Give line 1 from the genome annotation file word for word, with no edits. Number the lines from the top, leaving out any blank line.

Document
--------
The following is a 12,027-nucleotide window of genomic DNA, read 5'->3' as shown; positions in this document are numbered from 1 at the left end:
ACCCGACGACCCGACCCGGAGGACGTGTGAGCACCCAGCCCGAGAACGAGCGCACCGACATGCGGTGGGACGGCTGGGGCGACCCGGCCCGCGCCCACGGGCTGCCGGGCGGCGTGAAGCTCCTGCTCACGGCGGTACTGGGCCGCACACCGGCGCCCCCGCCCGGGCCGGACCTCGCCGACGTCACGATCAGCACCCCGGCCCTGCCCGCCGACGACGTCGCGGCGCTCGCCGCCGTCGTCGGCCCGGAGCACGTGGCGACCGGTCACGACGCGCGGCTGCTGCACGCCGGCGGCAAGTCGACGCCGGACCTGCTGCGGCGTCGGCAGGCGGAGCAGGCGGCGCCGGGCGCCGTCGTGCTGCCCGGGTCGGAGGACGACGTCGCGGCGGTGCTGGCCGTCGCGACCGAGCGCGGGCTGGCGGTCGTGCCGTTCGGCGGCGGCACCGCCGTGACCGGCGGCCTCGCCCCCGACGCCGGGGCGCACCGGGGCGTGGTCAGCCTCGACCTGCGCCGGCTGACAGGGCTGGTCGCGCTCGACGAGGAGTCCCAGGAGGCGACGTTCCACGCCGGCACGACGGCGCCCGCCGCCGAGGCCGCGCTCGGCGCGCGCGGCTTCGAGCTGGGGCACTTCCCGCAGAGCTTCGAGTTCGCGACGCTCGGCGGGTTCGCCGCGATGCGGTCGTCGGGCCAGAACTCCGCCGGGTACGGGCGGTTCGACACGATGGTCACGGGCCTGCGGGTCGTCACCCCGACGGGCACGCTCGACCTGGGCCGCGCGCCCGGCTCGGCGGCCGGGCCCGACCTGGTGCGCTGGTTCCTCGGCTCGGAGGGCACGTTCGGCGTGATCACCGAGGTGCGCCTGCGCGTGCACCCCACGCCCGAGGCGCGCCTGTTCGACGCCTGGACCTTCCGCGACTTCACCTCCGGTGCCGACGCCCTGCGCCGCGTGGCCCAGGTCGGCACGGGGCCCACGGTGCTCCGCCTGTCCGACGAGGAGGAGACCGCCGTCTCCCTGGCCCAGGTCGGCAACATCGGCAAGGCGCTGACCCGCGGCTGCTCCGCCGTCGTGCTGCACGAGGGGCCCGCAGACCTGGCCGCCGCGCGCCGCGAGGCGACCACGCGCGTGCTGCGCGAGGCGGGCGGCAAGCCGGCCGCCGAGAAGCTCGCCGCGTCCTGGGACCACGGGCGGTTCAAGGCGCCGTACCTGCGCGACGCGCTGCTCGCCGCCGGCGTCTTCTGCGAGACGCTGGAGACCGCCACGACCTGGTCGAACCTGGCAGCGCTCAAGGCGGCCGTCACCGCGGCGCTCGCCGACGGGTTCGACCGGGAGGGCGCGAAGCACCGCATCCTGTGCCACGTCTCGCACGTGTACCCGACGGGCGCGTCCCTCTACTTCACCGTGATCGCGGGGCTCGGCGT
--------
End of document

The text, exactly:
The following is a 12,027-nucleotide window of genomic DNA, read 5'->3' as shown; positions in this document are numbered from 1 at the left end: